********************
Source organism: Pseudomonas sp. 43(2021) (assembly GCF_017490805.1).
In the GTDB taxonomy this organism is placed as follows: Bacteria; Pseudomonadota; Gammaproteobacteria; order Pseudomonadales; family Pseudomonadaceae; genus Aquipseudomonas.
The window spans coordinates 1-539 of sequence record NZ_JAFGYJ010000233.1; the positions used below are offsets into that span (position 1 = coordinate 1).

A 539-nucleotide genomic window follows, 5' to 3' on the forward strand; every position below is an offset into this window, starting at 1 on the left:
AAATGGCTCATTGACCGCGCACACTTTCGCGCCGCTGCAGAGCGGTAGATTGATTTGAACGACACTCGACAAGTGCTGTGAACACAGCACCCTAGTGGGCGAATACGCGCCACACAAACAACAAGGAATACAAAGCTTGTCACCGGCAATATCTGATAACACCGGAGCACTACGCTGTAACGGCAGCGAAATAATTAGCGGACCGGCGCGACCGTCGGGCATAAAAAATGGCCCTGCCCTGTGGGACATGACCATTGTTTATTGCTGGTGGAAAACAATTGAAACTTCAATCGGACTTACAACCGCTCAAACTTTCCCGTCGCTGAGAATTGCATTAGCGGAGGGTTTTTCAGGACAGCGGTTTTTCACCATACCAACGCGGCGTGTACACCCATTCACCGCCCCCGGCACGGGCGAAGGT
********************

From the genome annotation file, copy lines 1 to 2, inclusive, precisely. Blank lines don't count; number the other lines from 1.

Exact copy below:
Source organism: Pseudomonas sp. 43(2021) (assembly GCF_017490805.1).
In the GTDB taxonomy this organism is placed as follows: Bacteria; Pseudomonadota; Gammaproteobacteria; order Pseudomonadales; family Pseudomonadaceae; genus Aquipseudomonas.